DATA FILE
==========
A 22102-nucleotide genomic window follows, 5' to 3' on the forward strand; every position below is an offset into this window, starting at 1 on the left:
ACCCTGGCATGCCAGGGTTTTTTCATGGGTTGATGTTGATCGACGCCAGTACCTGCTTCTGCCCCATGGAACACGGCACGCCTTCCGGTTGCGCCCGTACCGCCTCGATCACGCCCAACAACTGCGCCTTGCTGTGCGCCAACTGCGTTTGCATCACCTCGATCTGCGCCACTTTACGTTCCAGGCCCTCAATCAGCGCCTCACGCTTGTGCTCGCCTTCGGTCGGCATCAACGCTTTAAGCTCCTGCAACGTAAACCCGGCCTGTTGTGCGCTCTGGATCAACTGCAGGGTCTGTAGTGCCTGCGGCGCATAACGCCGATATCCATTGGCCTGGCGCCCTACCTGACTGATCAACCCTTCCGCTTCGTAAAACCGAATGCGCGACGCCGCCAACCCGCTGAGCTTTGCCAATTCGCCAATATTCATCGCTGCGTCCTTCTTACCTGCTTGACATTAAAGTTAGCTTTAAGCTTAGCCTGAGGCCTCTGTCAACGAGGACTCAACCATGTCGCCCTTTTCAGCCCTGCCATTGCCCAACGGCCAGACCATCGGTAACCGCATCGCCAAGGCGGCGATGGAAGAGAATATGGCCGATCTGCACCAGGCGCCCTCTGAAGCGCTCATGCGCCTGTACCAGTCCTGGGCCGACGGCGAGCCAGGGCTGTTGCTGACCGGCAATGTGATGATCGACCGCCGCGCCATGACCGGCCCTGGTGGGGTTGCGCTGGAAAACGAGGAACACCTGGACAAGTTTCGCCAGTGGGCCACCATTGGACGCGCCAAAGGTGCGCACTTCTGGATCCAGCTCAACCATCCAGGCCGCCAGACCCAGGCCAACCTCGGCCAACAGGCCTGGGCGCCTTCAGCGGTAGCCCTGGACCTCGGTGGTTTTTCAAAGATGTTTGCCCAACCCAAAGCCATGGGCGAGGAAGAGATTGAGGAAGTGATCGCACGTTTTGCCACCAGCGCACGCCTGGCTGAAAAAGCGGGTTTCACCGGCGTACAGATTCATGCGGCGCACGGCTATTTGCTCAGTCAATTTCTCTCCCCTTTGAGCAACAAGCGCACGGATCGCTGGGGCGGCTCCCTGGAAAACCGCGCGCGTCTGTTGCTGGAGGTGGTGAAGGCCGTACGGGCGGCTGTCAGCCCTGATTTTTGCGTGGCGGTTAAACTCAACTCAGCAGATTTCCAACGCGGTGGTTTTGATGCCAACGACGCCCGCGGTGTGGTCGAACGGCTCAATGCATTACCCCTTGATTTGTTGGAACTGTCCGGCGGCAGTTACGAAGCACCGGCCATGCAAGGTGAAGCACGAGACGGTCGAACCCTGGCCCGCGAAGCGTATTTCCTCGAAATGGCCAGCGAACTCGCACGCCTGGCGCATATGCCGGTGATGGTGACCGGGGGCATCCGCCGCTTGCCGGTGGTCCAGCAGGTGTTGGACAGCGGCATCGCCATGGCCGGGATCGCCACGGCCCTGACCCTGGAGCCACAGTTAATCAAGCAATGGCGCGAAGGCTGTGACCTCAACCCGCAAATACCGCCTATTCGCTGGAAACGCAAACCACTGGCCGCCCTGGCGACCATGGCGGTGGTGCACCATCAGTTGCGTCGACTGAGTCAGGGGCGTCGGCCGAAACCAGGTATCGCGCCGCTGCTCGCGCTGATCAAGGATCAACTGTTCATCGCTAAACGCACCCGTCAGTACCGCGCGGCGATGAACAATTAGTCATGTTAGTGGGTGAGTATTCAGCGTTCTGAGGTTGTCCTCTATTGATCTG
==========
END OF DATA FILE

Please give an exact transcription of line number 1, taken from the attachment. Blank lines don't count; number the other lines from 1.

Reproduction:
A 22102-nucleotide genomic window follows, 5' to 3' on the forward strand; every position below is an offset into this window, starting at 1 on the left: